ii. Bone health and breast cancer outcomes?
Accelerated loss of bone density is common after cancer treatments for a variety of reasons. Patients tend to become less active unless they are fortunate enough to be treated in an area that embraces exercise rehabilitation after cancer.  Men with prostate cancer often receive androgen deprivation therapy, and women may pass into menopause earlier because of chemotherapy or because of damage to the ovaries resulting from surgery. In addition, many post-menopausal women are prescribed aromatase inhibitors, which further reduce bone density.  Increased bone loss may lead to osteopenia or osteoporosis, and add to the risk of fractures and vertebral height loss. For this reason, it is important to monitor bone density after cancer, and to give appropriate treatment where necessary. More recently, however, attention has turned to the effects of bone loss and its medical treatments on the risk of breast cancer relapse and overall survival. The significance of this issue is reflected in the scientific committee allocating two trials on this subject within their best of ASCO criteria.


The first trial (NCIC CTG MA.27) examined the effects of osteoporosis and osteoporosis treatments on survival after breast cancer among women taking an aromatase inhibitor.  This research was essentially a sub-analysis of 7576 post-menopausal women randomised in a study comparing exemestane and anastrozole. The primary finding of this study showed no difference in effectiveness between these two well-known aromatase inhibitors. Osteoporosis was found in 17% of women, although twice as many women were treated for osteoporosis (in this case with raloxifene). The results showed that women with osteoporosis but no osteoporosis treatment had the highest relapse rate, but osteoporosis treatment significantly lowered relapse rates. The best outcomes were seen in the women with osteoporosis treatments without osteoporosis.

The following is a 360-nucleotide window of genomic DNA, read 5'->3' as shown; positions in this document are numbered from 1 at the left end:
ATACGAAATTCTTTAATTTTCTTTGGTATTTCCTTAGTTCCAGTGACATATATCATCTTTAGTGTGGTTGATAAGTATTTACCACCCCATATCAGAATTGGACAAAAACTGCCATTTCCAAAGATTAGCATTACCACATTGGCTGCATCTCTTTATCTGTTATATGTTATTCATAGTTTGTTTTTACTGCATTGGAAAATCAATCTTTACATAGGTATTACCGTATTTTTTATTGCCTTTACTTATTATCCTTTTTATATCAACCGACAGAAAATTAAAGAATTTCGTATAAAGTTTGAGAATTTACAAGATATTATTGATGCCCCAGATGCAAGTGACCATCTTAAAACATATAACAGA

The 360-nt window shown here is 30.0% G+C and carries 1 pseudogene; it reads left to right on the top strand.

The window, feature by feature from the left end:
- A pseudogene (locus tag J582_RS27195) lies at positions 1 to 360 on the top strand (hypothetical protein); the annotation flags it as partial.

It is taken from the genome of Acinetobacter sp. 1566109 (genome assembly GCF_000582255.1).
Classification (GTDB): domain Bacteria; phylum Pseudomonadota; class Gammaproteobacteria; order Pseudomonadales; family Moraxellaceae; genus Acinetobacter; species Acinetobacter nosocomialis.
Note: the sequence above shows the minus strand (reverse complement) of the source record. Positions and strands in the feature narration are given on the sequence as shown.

The second trial (AZURE - BIG 01/04) evaluated the effect of the bone hardening drug zoledronic acid (ZOL) in addition to standard adjuvant therapy in 3360 women with stage II/III breast cancer. Unlike the trial above, it included women who were also pre- and peri-menopausal.  Half of the women randomised to ZOL for 5 years had improved bone health, although there was no overall improvement in disease outcome between women taking ZOL and women not taking ZOL. A more detailed analysis of the results did, however, reveal an interesting age-related effect. Women on ZOL aged <40 had significantly greater relapse rates compared to women on ZOL >5 years post-menopause. These results are in agreement with a similar effect seen in women taking aromatase inhibitors within the NCIC CTG MA.27 study, but also suggested that menopausal status is more informative than age in the selection of patients for treatment with ZOL.


Conclusions and comments: Both these studies suggest an anti-cancer benefit of bone hardening therapies among women with established menopause; an effect also seen in previous studies. The precise mechanisms are not certain, but one theory is that the increased bone re-absorption associated with osteoporosis may provide fertile soil for cancer growth, and thus preventing bone loss discourages circulating cancer cells “taking root”. Another theory is that these drugs have a direct anti-angiogenesis effect. Routinely giving these drugs would substantially add to the complexity and cost of adjuvant treatments, in addition to adding certain associated risks such as a rare chance of damaging the bone of the jaw. Opinions on this issue remain divided, though the general consensus among scientists at the ASCO conference was not to prescribe bone health drugs in women with normal bone, but to monitor bone density regularly and treat early if deterioration is detected. This data also adds weight to the evidence that women with breast cancer are advised to practice a lifestyle to maintain bone health, including regular exercise, sensible sun exposure and vitamin D-rich diets (see www.cancernet.co.uk/vitamin-d.htm).